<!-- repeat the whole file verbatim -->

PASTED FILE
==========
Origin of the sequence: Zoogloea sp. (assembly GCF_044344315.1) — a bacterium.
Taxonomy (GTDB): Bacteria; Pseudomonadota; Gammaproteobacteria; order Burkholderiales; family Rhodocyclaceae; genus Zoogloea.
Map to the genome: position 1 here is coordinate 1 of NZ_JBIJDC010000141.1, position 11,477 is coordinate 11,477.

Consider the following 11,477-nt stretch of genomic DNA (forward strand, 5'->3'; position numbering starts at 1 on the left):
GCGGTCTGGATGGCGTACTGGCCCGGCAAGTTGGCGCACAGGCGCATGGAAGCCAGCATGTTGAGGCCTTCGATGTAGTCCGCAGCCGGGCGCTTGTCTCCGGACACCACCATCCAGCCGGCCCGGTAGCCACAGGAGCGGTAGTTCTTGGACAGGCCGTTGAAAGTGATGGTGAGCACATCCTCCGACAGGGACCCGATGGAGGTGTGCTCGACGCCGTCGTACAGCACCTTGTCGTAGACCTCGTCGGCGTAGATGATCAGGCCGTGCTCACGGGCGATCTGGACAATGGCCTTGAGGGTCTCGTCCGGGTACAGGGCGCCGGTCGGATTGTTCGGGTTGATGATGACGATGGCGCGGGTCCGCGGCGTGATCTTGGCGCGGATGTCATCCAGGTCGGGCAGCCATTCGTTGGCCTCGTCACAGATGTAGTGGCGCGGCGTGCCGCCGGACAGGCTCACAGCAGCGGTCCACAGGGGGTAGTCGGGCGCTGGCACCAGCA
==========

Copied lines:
Origin of the sequence: Zoogloea sp. (assembly GCF_044344315.1) — a bacterium.
Taxonomy (GTDB): Bacteria; Pseudomonadota; Gammaproteobacteria; order Burkholderiales; family Rhodocyclaceae; genus Zoogloea.
Map to the genome: position 1 here is coordinate 1 of NZ_JBIJDC010000141.1, position 11,477 is coordinate 11,477.

Consider the following 11,477-nt stretch of genomic DNA (forward strand, 5'->3'; position numbering starts at 1 on the left):
GCGGTCTGGATGGCGTACTGGCCCGGCAAGTTGGCGCACAGGCGCATGGAAGCCAGCATGTTGAGGCCTTCGATGTAGTCCGCAGCCGGGCGCTTGTCTCCGGACACCACCATCCAGCCGGCCCGGTAGCCACAGGAGCGGTAGTTCTTGGACAGGCCGTTGAAAGTGATGGTGAGCACATCCTCCGACAGGGACCCGATGGAGGTGTGCTCGACGCCGTCGTACAGCACCTTGTCGTAGACCTCGTCGGCGTAGATGATCAGGCCGTGCTCACGGGCGATCTGGACAATGGCCTTGAGGGTCTCGTCCGGGTACAGGGCGCCGGTCGGATTGTTCGGGTTGATGATGACGATGGCGCGGGTCCGCGGCGTGATCTTGGCGCGGATGTCATCCAGGTCGGGCAGCCATTCGTTGGCCTCGTCACAGATGTAGTGGCGCGGCGTGCCGCCGGACAGGCTCACAGCAGCGGTCCACAGGGGGTAGTCGGGCGCTGGCACCAGCA